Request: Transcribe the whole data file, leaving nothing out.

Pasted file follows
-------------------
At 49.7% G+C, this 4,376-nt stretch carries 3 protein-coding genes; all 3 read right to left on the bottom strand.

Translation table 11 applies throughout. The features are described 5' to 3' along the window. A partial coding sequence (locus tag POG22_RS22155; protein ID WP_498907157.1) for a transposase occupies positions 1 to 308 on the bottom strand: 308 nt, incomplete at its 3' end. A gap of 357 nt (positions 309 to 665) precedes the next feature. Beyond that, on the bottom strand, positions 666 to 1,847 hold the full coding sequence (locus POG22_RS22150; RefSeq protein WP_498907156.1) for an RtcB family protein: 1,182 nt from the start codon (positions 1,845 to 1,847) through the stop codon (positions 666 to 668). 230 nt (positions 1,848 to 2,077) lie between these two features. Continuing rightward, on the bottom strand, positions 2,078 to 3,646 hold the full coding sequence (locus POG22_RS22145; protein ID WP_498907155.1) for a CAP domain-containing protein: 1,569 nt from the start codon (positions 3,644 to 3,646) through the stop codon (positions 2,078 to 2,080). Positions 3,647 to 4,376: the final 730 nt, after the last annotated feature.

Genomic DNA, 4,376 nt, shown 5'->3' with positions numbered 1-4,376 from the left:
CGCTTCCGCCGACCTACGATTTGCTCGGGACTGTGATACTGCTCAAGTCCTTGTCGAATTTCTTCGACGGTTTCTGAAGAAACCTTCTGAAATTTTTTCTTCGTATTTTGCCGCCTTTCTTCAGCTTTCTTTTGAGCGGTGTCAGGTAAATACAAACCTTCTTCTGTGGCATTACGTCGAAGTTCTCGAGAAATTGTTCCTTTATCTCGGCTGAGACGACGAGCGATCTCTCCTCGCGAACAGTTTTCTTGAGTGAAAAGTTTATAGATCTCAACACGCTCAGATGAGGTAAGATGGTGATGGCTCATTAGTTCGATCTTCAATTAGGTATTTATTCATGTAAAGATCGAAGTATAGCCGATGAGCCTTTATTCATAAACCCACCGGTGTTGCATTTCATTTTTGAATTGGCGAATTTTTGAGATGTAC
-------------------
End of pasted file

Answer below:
At 49.7% G+C, this 4,376-nt stretch carries 3 protein-coding genes; all 3 read right to left on the bottom strand.

Translation table 11 applies throughout. The features are described 5' to 3' along the window. A partial coding sequence (locus tag POG22_RS22155; protein ID WP_498907157.1) for a transposase occupies positions 1 to 308 on the bottom strand: 308 nt, incomplete at its 3' end. A gap of 357 nt (positions 309 to 665) precedes the next feature. Beyond that, on the bottom strand, positions 666 to 1,847 hold the full coding sequence (locus POG22_RS22150; RefSeq protein WP_498907156.1) for an RtcB family protein: 1,182 nt from the start codon (positions 1,845 to 1,847) through the stop codon (positions 666 to 668). 230 nt (positions 1,848 to 2,077) lie between these two features. Continuing rightward, on the bottom strand, positions 2,078 to 3,646 hold the full coding sequence (locus POG22_RS22145; protein ID WP_498907155.1) for a CAP domain-containing protein: 1,569 nt from the start codon (positions 3,644 to 3,646) through the stop codon (positions 2,078 to 2,080). Positions 3,647 to 4,376: the final 730 nt, after the last annotated feature.

Genomic DNA, 4,376 nt, shown 5'->3' with positions numbered 1-4,376 from the left:
CGCTTCCGCCGACCTACGATTTGCTCGGGACTGTGATACTGCTCAAGTCCTTGTCGAATTTCTTCGACGGTTTCTGAAGAAACCTTCTGAAATTTTTTCTTCGTATTTTGCCGCCTTTCTTCAGCTTTCTTTTGAGCGGTGTCAGGTAAATACAAACCTTCTTCTGTGGCATTACGTCGAAGTTCTCGAGAAATTGTTCCTTTATCTCGGCTGAGACGACGAGCGATCTCTCCTCGCGAACAGTTTTCTTGAGTGAAAAGTTTATAGATCTCAACACGCTCAGATGAGGTAAGATGGTGATGGCTCATTAGTTCGATCTTCAATTAGGTATTTATTCATGTAAAGATCGAAGTATAGCCGATGAGCCTTTATTCATAAACCCACCGGTGTTGCATTTCATTTTTGAATTGGCGAATTTTTGAGATGTAC